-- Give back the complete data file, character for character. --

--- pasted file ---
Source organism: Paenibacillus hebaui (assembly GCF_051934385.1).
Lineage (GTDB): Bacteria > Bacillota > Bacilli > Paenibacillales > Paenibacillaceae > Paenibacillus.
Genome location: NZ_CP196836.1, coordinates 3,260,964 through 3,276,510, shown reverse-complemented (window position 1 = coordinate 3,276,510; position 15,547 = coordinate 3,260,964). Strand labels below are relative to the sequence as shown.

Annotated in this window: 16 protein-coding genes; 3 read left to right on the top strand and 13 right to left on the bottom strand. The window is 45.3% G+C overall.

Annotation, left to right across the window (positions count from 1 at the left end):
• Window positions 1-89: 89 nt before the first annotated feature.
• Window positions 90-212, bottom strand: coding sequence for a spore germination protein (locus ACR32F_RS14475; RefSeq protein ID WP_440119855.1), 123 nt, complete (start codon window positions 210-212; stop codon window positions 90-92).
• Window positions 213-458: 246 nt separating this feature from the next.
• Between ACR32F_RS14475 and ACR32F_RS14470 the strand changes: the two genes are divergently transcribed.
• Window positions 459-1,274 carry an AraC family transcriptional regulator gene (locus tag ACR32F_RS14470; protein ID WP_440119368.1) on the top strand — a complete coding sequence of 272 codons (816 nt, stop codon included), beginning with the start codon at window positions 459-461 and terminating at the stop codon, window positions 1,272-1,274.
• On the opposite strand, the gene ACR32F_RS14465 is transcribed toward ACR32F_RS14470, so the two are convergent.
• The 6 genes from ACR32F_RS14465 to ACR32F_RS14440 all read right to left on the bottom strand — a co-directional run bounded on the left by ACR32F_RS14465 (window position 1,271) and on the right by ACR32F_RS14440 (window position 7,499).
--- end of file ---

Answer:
Source organism: Paenibacillus hebaui (assembly GCF_051934385.1).
Lineage (GTDB): Bacteria > Bacillota > Bacilli > Paenibacillales > Paenibacillaceae > Paenibacillus.
Genome location: NZ_CP196836.1, coordinates 3,260,964 through 3,276,510, shown reverse-complemented (window position 1 = coordinate 3,276,510; position 15,547 = coordinate 3,260,964). Strand labels below are relative to the sequence as shown.

Annotated in this window: 16 protein-coding genes; 3 read left to right on the top strand and 13 right to left on the bottom strand. The window is 45.3% G+C overall.

Annotation, left to right across the window (positions count from 1 at the left end):
• Window positions 1-89: 89 nt before the first annotated feature.
• Window positions 90-212, bottom strand: coding sequence for a spore germination protein (locus ACR32F_RS14475; RefSeq protein ID WP_440119855.1), 123 nt, complete (start codon window positions 210-212; stop codon window positions 90-92).
• Window positions 213-458: 246 nt separating this feature from the next.
• Between ACR32F_RS14475 and ACR32F_RS14470 the strand changes: the two genes are divergently transcribed.
• Window positions 459-1,274 carry an AraC family transcriptional regulator gene (locus tag ACR32F_RS14470; protein ID WP_440119368.1) on the top strand — a complete coding sequence of 272 codons (816 nt, stop codon included), beginning with the start codon at window positions 459-461 and terminating at the stop codon, window positions 1,272-1,274.
• On the opposite strand, the gene ACR32F_RS14465 is transcribed toward ACR32F_RS14470, so the two are convergent.
• The 6 genes from ACR32F_RS14465 to ACR32F_RS14440 all read right to left on the bottom strand — a co-directional run bounded on the left by ACR32F_RS14465 (window position 1,271) and on the right by ACR32F_RS14440 (window position 7,499).